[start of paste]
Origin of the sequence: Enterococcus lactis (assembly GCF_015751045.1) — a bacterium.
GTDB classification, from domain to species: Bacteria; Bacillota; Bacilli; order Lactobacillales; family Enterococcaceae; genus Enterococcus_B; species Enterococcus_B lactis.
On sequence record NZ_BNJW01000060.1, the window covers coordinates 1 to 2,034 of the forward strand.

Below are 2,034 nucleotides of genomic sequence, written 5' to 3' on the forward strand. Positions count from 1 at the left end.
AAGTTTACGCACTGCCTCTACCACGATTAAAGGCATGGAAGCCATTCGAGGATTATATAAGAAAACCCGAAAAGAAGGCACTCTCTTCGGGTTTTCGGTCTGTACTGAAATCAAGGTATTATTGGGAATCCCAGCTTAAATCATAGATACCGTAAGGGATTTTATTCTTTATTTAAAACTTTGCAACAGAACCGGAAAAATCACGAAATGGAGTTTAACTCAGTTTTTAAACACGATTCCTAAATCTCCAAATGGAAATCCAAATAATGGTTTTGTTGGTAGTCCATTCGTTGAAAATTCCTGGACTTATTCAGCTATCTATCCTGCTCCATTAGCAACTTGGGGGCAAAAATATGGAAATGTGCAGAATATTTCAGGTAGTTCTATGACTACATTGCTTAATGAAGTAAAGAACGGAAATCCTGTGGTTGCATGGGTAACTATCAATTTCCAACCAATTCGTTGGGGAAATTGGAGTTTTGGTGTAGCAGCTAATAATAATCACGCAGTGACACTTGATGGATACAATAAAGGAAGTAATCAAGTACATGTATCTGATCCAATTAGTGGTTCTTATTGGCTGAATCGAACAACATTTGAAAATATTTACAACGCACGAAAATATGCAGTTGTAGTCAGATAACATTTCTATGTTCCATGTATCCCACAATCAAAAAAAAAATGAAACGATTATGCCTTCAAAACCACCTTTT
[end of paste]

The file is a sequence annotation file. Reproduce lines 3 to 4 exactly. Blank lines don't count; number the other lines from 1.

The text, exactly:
On sequence record NZ_BNJW01000060.1, the window covers coordinates 1 to 2,034 of the forward strand.

Below are 2,034 nucleotides of genomic sequence, written 5' to 3' on the forward strand. Positions count from 1 at the left end.